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European Union to investigate Hungary over anti-LGBT law

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By Orlando Crowcroft
People unfurl a rainbow flag during an LGBT rights demonstration in front of the Hungarian Parliament building in Budapest, Hungary on June. 14, 2021.
People unfurl a rainbow flag during an LGBT rights demonstration in front of the Hungarian Parliament building in Budapest, Hungary on June. 14, 2021.   -   Copyright  Szilard Koszticsak/MTVA - Media Service Support and Asset Management Fund
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Hungary is being investigated by the European Commission over a new law that bans the sharing of content that portrays homosexuality or sex reassignment with people under the age of 18.

The law, which was introduced by Fidesz, the movement of Hungarian Prime Minister Viktor Orban, will target educational materials at schools and TV shows that target minors and has been described as a broad-based attack on the country's LGBT community ahead of a crucial election in 2022.

It will also include a searchable register of convicted paedophiles and an increase in penalties for those convicted for child sex offences. "No one can get away with atrocities with light punishments and parole,” said Csaba Domotor, Fidesz state secretary, on June 15.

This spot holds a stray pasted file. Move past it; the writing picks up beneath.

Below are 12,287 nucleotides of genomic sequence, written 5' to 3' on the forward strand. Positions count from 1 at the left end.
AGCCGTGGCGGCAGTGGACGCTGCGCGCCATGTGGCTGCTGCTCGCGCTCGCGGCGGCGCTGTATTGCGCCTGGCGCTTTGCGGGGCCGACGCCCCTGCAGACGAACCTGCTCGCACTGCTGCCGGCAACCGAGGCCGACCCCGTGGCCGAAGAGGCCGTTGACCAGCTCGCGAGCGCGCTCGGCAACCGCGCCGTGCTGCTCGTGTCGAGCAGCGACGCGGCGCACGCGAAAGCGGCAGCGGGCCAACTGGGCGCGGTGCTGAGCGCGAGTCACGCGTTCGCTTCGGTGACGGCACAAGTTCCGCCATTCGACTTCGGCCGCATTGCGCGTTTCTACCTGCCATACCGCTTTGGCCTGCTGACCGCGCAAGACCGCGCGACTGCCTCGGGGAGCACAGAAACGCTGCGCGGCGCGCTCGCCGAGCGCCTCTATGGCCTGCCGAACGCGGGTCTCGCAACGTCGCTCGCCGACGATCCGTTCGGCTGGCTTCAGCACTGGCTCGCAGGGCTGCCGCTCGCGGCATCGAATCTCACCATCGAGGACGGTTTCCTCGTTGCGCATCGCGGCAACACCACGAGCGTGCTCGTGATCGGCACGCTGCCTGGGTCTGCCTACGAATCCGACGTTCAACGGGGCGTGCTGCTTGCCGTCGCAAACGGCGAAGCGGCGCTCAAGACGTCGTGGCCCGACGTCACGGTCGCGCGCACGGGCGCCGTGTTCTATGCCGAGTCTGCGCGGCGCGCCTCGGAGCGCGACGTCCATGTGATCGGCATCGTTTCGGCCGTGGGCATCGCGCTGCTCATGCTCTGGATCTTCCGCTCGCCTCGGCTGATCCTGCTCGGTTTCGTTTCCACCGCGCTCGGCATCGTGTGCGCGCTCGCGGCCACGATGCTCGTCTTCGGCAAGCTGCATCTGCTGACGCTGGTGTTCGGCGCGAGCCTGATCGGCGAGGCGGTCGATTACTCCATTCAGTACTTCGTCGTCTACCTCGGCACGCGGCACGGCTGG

But while the law was presented as primarily targetting paedophilia, it included amendments that will ban teachers from including discussion of homosexuality and transgender issues, as well as films or television advertisements of doing so.

The president of the European Commission, Ursula von der Leyen, confirmed on Wednesday that the bill would be investigated by the European Union. It is the latest in a number of attacks that the ruling Fidesz party and Orban have made on the LGBT community in recent months.

Asked for comment, Hungary's Ministry for Foreign Affairs referred Euronews to a tweet by government spokesperson Zoltan Kovacs.

Speaking to AP on Tuesday, NGOs and human rights organisation condemned the law, which was passed by a vote of 157-1 after opposition groups boycotted parliament in protest.

“(It) also clearly infringes the right to freedom of expression, human dignity, and equal treatment," the groups, which include Amnesty International Hungary, said in a statement.